Grace puts the spotlight on Christ, fully and completely on Christ, not on us at all. And the best known passage of this chapter, a passage for all of us to remember, makes it so clear no credit goes to us. The credit goes to God’s grace in Christ. “For it is by grace you have been saved, through faith—and this not from yourselves, it is the gift of God—not by works, so that no one can boast” (Ephesians 2:8, 9 NIV). Remember: faith is something that a promise produces in our hearts. If a trustworthy person makes a promise, that promise draws us to believe and trust what is said. God’s promises in Christ draw us to believe that we are saved by grace alone. Notice how everything from us is excluded: “not from yourselves,” “not by works,” “no one can boast,” as if they could claim any credit. Grace makes salvation God’s free gift in Christ, undeserved by us, but rather totally earned and merited for us by Christ alone. How great God’s grace!

C. His grace provides us with purpose

And what’s more, his grace provides us with purpose. And just two quick points here. His grace provides us with purpose by holding in front of us that final goal of being seated with Jesus in heaven where nothing will obscure God’s grace from our eyes, for we will see his grace in its glory. Think about that in connection with Paul’s words, “God ... seated us with him in the heavenly realms in Christ Jesus, in order that in the coming ages he might show the incomparable riches of his grace, expressed in his kindness to us in Christ Jesus” (Ephesians 2:6, 7 NIV11).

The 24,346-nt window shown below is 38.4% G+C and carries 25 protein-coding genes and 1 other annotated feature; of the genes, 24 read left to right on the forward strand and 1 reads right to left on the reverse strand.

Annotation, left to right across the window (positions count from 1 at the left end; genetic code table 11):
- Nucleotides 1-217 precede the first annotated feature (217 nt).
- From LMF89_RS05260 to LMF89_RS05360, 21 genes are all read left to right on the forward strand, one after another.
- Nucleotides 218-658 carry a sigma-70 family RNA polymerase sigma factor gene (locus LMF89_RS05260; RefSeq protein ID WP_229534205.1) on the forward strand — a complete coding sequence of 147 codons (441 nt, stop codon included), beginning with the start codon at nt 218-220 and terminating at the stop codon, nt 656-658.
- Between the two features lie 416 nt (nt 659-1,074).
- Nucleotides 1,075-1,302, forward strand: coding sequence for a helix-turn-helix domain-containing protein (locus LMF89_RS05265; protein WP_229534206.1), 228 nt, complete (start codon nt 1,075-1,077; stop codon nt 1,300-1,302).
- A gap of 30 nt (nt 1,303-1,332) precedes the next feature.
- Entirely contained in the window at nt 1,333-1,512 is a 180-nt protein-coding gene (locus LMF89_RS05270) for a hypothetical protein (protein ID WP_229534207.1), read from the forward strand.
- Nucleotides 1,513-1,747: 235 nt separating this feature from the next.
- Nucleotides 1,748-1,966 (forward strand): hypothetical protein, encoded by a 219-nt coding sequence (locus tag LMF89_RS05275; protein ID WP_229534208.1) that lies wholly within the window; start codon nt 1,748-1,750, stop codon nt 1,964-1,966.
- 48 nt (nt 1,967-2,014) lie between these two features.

The second point, comes from the last verse, “For we are God’s handiwork, created in Christ Jesus to do good works, which God prepared in advance for us to do” (Ephesians 2:10 NIV11). In this context of making us alive in Christ, these words are not talking about our physical creation, but rather that our spiritual life in Christ is also God’s handiwork. When he made you alive in Christ at baptism, you became his handiwork, his new creation in Christ Jesus. And just as as when we make something we have a purpose for it, so also God has a purpose for you, dear Christian. What is that purpose? To do good works. But even these good works are not to our glory or credit. For God is the one who has prepared them in advance for us to do. What grace that gives us purpose for now and for eternity!

So dear friends, know God’s grace, his grace in Christ. Nicodemus came to know that grace. Like him grow in the knowledge of that grace every day as you make use of the means of grace, God’s word and sacraments. How great God’s grace! Amen.

The peace of God that surpasses all understanding keep your hearts and minds in Christ Jesus. Amen.

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Pastor Gregg Bitter

St. John's Evangelical Lutheran Church
859 5th Street
Hancock, MN 56244
(320) 392-5313